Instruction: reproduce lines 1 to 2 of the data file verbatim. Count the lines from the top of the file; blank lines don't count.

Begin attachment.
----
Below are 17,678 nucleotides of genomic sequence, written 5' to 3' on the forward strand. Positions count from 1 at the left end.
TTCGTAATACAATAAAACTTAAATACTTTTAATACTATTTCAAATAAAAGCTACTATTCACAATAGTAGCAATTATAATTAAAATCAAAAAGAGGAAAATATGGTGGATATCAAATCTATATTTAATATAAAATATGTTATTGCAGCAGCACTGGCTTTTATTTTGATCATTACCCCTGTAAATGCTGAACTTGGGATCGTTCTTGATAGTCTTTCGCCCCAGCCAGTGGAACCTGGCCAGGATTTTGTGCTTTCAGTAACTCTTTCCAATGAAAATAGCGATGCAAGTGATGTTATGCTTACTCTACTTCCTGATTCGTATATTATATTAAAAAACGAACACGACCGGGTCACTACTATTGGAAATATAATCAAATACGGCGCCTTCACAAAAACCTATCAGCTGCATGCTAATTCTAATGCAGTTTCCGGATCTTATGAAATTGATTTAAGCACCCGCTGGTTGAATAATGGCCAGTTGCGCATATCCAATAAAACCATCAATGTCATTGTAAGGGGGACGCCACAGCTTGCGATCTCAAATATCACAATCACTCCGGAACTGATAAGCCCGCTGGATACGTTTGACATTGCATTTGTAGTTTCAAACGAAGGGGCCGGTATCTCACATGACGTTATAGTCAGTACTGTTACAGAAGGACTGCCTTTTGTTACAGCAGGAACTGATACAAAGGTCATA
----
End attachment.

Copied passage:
Below are 17,678 nucleotides of genomic sequence, written 5' to 3' on the forward strand. Positions count from 1 at the left end.
TTCGTAATACAATAAAACTTAAATACTTTTAATACTATTTCAAATAAAAGCTACTATTCACAATAGTAGCAATTATAATTAAAATCAAAAAGAGGAAAATATGGTGGATATCAAATCTATATTTAATATAAAATATGTTATTGCAGCAGCACTGGCTTTTATTTTGATCATTACCCCTGTAAATGCTGAACTTGGGATCGTTCTTGATAGTCTTTCGCCCCAGCCAGTGGAACCTGGCCAGGATTTTGTGCTTTCAGTAACTCTTTCCAATGAAAATAGCGATGCAAGTGATGTTATGCTTACTCTACTTCCTGATTCGTATATTATATTAAAAAACGAACACGACCGGGTCACTACTATTGGAAATATAATCAAATACGGCGCCTTCACAAAAACCTATCAGCTGCATGCTAATTCTAATGCAGTTTCCGGATCTTATGAAATTGATTTAAGCACCCGCTGGTTGAATAATGGCCAGTTGCGCATATCCAATAAAACCATCAATGTCATTGTAAGGGGGACGCCACAGCTTGCGATCTCAAATATCACAATCACTCCGGAACTGATAAGCCCGCTGGATACGTTTGACATTGCATTTGTAGTTTCAAACGAAGGGGCCGGTATCTCACATGACGTTATAGTCAGTACTGTTACAGAAGGACTGCCTTTTGTTACAGCAGGAACTGATACAAAGGTCATA